After a few years of teaching, most educators will have developed a lesson plan system mapping out what they would like to do in their classroom in the near future. For college students that are interested in becoming professional educators in the very near future, you have probably covered how to create lesson plans for your elementary or high school classroom in a few of your college courses. However, the way your college professors instruct you how to create lesson plans can be a bit overwhelming.
I remember having professors that would ask for my student teaching lesson plans and they expected them each to be three or four pages long for every lesson. In the real world, no teacher writes lesson plans that are this long. It just isn’t practical. You would have to go home immediately from teaching every day and then start creating your lesson plans for the very next day and this would take hours to do.
There are much simpler ways to create your lesson plans for each subject so you don’t feel so overwhelmed. While each school or administrator might have something specific they want to see in each of the lesson plans, I have had about ten administrators over the years and never once have I had someone say they needed work. Usually, it is quite the opposite and I am recognized for simplifying the process. Hopefully, my experience as an educator with more than a decade of teaching under my belt and a Masters in Education will help you figure out your way in creating simple and efficient plans for your lessons.
It all begins with what goal you have in mind. What do you want your students to learn? For instance, do you want them to learn how to summarize the latest book that was read in class or figure out how to calculate area in math? Start with your goal or objective and then continue from there with some backward planning. By knowing what is on your school curriculum map, you should have an idea about the specific goals your students need to meet.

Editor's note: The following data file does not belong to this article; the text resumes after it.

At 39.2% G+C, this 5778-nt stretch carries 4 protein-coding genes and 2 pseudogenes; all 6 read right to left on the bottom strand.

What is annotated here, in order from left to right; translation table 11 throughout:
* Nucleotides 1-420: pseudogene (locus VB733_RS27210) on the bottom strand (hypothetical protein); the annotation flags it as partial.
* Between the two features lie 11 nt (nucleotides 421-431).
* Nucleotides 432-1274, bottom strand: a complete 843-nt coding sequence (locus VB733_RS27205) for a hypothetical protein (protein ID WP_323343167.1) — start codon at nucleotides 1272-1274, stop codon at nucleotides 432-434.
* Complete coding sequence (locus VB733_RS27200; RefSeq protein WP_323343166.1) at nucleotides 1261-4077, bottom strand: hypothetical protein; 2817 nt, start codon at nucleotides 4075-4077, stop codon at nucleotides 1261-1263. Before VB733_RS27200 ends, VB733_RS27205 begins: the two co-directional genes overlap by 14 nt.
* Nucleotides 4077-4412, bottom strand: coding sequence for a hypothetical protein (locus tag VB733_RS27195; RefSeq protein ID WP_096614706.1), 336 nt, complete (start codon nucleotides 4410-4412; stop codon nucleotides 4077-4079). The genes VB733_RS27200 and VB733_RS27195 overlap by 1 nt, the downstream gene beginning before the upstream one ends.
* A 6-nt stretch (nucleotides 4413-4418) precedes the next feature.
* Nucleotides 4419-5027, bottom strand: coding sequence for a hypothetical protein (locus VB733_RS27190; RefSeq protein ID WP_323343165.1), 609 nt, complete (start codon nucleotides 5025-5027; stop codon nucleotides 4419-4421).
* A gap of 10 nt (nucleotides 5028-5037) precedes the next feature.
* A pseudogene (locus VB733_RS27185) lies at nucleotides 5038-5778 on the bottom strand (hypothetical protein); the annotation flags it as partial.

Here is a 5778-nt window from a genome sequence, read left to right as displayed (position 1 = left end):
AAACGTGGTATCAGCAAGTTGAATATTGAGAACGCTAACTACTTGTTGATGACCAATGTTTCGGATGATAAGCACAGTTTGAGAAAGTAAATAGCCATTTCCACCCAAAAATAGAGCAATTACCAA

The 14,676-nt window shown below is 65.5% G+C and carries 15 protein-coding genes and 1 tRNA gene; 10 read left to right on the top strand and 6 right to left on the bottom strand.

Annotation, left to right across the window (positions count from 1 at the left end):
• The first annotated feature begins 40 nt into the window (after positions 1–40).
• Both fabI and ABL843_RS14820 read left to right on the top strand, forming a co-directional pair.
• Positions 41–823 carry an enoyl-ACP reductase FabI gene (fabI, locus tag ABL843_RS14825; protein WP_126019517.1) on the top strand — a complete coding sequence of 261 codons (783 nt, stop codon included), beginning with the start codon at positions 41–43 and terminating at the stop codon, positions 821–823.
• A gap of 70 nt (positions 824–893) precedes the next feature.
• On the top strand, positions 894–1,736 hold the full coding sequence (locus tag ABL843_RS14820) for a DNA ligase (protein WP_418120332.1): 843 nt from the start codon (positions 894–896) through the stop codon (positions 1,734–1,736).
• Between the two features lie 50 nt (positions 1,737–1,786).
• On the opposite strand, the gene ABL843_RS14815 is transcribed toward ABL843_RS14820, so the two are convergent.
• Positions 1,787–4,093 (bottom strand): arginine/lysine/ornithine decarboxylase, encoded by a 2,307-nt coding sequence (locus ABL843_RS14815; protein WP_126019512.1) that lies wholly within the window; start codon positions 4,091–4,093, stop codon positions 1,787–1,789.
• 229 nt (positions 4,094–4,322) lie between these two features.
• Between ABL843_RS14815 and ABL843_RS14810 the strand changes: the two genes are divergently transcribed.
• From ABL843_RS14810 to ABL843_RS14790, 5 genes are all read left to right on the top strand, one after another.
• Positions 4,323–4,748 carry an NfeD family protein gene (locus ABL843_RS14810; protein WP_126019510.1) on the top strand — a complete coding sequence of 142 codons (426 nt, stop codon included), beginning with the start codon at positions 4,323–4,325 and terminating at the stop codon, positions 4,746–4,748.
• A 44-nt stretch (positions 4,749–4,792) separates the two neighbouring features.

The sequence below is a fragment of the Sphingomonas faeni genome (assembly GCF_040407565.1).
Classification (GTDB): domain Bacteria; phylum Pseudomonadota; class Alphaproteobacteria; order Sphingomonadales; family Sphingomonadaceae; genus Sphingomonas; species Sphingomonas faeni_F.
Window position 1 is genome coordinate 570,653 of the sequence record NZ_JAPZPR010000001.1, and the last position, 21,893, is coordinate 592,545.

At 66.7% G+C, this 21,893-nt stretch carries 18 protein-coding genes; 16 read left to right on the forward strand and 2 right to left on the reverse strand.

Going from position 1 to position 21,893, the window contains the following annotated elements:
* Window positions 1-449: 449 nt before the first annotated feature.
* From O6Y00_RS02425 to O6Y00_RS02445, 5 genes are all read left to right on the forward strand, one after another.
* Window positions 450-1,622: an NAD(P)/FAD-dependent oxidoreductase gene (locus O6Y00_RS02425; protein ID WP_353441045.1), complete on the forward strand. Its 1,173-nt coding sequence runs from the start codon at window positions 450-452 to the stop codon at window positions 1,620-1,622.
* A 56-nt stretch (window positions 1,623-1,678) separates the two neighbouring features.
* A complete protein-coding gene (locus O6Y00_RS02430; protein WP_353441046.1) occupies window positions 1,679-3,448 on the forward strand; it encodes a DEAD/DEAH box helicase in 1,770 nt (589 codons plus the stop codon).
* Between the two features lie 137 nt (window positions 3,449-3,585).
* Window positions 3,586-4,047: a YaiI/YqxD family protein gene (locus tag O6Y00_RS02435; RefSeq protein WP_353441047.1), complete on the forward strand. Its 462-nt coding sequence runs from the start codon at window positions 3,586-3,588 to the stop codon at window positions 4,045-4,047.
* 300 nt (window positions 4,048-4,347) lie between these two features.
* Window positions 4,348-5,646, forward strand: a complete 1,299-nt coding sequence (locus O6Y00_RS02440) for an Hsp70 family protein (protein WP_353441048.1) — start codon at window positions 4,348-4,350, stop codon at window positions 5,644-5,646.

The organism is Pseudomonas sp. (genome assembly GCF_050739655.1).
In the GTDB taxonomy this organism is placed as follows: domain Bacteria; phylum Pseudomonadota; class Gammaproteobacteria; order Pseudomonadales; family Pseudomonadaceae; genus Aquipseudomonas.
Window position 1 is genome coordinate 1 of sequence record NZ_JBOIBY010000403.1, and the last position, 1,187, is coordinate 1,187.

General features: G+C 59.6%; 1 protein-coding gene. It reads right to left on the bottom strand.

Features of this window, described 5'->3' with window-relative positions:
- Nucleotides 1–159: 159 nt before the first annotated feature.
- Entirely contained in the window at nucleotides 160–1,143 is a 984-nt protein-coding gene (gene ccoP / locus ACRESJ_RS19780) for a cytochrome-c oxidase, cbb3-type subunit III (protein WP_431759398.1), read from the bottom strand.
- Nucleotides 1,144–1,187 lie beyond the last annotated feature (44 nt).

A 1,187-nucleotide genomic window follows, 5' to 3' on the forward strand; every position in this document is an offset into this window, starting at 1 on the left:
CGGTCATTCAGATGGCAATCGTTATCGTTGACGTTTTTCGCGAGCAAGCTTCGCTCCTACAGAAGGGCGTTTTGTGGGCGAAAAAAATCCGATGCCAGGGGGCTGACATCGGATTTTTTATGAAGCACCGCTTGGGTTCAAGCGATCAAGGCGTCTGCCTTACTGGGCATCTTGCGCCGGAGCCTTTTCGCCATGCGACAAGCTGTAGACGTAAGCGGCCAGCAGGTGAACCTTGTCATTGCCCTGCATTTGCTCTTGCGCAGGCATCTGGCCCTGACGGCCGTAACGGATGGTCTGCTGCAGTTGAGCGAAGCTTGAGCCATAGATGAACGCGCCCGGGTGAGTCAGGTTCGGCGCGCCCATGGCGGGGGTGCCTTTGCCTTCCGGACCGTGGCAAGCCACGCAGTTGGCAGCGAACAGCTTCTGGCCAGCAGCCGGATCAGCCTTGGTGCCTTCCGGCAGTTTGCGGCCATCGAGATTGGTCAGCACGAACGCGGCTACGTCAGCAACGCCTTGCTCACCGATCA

Write Down the Standard that Goes with the Lesson
The biggest change in creating lesson plans during the last decade is how the administration would like their teachers to write down the standard that goes with each lesson that is being taught. It seems every state or every country has a set of teaching standards now that must be represented in your classroom lesson plans. It is simple to find standards that go with what you are trying to teach. It is more time consuming than anything. However, I always make sure to write down the standard by abbreviating the number or letter that corresponds with that specific standard. This usually takes only a few seconds.
How Are You Going to Ensure that the Goal Is Accomplished?
This is the final step to your lesson plan. This is where you write down what you are going to teach in the class and the assignment you are going to issue to your students afterward. For an example, you may write down you are going to teach the students in class about the names and locations of all the countries in Europe by using the map on the overhead projector. Then as a way to further the lesson, the students are to create their own map of Europe while labeling all the countries and even the approximate populations of each. It doesn’t have to always be overly complicated.
Plan for the Entire Week at Once
By using my example that I included below of my own lesson plan formatting, you can create your whole week’s worth of lesson plans on one subject in a matter of minutes. I like to have each main topic covered last anywhere from one to two weeks. If it goes much further than that, you are going to risk losing the students’ interest and their attention spans just won’t be able to last long enough. Remember that these lesson plans are more or less for you as a way to lay out your planning for the entire week in a quick manner. Plus, having something that is as simple to follow as this will make it easy for your sub if you need one.
|Subject||Date||Objective||Standard||How Will Your Goal Be Accomplished|
If you need more assistance with lesson planning, iAchieve can definitely help! We offer workshops that deal with planning in the classroom on a variety of subjects. If there is one particular area that you need help with, we have the professional development created to assist you.
Written by: Ryan Crawley